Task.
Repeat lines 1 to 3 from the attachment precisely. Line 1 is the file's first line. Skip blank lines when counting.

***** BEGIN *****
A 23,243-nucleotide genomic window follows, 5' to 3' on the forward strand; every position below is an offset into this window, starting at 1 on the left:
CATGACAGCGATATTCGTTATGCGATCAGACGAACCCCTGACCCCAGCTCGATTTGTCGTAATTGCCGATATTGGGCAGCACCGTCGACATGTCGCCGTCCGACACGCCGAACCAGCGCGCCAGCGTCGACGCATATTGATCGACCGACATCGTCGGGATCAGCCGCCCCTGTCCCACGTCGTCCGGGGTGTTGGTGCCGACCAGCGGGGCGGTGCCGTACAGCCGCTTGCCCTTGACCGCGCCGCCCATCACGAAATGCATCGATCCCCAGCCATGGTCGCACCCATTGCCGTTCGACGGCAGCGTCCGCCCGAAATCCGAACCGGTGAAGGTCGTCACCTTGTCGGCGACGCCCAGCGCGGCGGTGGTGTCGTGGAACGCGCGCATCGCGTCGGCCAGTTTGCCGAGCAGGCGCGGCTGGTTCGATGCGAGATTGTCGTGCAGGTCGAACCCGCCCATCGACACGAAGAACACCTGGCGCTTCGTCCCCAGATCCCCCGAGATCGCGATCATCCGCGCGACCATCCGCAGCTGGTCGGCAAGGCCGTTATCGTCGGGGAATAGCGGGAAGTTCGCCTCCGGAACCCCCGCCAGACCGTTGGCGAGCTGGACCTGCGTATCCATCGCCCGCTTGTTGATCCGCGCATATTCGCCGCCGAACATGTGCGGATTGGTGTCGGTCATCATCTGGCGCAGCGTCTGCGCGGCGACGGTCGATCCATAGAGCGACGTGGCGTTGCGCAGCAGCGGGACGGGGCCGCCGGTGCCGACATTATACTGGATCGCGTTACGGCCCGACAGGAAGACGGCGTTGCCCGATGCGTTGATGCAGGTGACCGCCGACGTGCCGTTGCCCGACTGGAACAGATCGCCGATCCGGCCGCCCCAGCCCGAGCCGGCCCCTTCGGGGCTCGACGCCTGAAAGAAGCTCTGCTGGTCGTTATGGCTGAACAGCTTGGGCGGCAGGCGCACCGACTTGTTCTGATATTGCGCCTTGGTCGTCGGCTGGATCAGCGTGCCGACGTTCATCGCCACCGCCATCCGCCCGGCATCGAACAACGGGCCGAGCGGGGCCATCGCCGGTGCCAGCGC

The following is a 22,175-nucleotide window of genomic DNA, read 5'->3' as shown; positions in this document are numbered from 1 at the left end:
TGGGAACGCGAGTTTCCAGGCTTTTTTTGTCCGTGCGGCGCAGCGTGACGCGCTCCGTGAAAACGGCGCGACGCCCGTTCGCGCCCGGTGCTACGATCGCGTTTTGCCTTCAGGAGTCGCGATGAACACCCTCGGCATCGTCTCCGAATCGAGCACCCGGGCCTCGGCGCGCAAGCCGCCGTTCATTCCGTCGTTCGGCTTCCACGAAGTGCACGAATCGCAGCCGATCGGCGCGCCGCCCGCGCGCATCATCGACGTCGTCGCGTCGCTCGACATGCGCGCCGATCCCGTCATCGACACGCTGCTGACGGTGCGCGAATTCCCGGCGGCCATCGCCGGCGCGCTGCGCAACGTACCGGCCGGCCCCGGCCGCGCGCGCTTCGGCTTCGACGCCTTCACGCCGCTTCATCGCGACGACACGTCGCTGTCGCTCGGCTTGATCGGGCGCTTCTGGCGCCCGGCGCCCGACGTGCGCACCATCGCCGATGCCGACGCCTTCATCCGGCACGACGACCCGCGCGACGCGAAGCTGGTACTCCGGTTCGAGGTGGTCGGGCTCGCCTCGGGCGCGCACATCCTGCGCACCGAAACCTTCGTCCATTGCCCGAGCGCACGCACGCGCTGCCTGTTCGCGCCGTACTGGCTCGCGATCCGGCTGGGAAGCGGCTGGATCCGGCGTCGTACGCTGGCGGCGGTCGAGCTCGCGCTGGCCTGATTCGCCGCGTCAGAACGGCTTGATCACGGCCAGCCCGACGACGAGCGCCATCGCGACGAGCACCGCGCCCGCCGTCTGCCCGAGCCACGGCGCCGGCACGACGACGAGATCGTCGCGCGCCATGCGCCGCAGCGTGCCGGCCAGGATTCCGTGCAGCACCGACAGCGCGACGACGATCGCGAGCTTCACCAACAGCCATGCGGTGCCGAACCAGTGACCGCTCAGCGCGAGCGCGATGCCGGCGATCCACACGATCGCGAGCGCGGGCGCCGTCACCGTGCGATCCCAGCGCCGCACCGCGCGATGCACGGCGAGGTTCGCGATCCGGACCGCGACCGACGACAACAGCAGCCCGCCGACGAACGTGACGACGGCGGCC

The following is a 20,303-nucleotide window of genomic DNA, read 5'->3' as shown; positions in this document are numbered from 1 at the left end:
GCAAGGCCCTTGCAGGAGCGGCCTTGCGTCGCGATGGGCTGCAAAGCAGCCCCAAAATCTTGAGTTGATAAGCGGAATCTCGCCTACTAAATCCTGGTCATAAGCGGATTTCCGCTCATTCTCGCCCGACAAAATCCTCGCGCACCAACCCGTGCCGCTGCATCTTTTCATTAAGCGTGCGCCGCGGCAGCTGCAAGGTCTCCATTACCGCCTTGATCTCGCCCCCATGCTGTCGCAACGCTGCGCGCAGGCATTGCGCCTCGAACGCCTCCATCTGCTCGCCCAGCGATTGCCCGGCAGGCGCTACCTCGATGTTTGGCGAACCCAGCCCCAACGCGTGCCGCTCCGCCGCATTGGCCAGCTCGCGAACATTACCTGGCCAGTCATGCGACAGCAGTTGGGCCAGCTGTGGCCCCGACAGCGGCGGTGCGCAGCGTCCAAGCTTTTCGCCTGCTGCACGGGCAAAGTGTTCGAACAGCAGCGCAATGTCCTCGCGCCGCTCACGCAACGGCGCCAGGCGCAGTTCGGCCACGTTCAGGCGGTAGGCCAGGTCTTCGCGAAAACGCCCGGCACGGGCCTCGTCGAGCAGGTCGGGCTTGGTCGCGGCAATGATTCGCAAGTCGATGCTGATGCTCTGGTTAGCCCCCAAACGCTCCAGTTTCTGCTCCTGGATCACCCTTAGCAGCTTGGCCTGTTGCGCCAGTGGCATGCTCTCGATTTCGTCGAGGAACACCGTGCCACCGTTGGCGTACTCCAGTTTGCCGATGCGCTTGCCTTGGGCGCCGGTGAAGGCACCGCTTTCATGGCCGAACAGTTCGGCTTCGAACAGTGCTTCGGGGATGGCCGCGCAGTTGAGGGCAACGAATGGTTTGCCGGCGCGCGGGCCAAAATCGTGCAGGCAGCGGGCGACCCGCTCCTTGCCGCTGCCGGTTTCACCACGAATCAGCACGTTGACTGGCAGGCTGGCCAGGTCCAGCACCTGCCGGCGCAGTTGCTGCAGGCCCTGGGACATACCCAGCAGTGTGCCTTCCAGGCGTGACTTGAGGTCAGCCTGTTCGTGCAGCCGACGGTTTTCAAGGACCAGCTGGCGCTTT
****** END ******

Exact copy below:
A 23,243-nucleotide genomic window follows, 5' to 3' on the forward strand; every position below is an offset into this window, starting at 1 on the left:
CATGACAGCGATATTCGTTATGCGATCAGACGAACCCCTGACCCCAGCTCGATTTGTCGTAATTGCCGATATTGGGCAGCACCGTCGACATGTCGCCGTCCGACACGCCGAACCAGCGCGCCAGCGTCGACGCATATTGATCGACCGACATCGTCGGGATCAGCCGCCCCTGTCCCACGTCGTCCGGGGTGTTGGTGCCGACCAGCGGGGCGGTGCCGTACAGCCGCTTGCCCTTGACCGCGCCGCCCATCACGAAATGCATCGATCCCCAGCCATGGTCGCACCCATTGCCGTTCGACGGCAGCGTCCGCCCGAAATCCGAACCGGTGAAGGTCGTCACCTTGTCGGCGACGCCCAGCGCGGCGGTGGTGTCGTGGAACGCGCGCATCGCGTCGGCCAGTTTGCCGAGCAGGCGCGGCTGGTTCGATGCGAGATTGTCGTGCAGGTCGAACCCGCCCATCGACACGAAGAACACCTGGCGCTTCGTCCCCAGATCCCCCGAGATCGCGATCATCCGCGCGACCATCCGCAGCTGGTCGGCAAGGCCGTTATCGTCGGGGAATAGCGGGAAGTTCGCCTCCGGAACCCCCGCCAGACCGTTGGCGAGCTGGACCTGCGTATCCATCGCCCGCTTGTTGATCCGCGCATATTCGCCGCCGAACATGTGCGGATTGGTGTCGGTCATCATCTGGCGCAGCGTCTGCGCGGCGACGGTCGATCCATAGAGCGACGTGGCGTTGCGCAGCAGCGGGACGGGGCCGCCGGTGCCGACATTATACTGGATCGCGTTACGGCCCGACAGGAAGACGGCGTTGCCCGATGCGTTGATGCAGGTGACCGCCGACGTGCCGTTGCCCGACTGGAACAGATCGCCGATCCGGCCGCCCCAGCCCGAGCCGGCCCCTTCGGGGCTCGACGCCTGAAAGAAGCTCTGCTGGTCGTTATGGCTGAACAGCTTGGGCGGCAGGCGCACCGACTTGTTCTGATATTGCGCCTTGGTCGTCGGCTGGATCAGCGTGCCGACGTTCATCGCCACCGCCATCCGCCCGGCATCGAACAACGGGCCGAGCGGGGCCATCGCCGGTGCCAGCGC

The following is a 22,175-nucleotide window of genomic DNA, read 5'->3' as shown; positions in this document are numbered from 1 at the left end: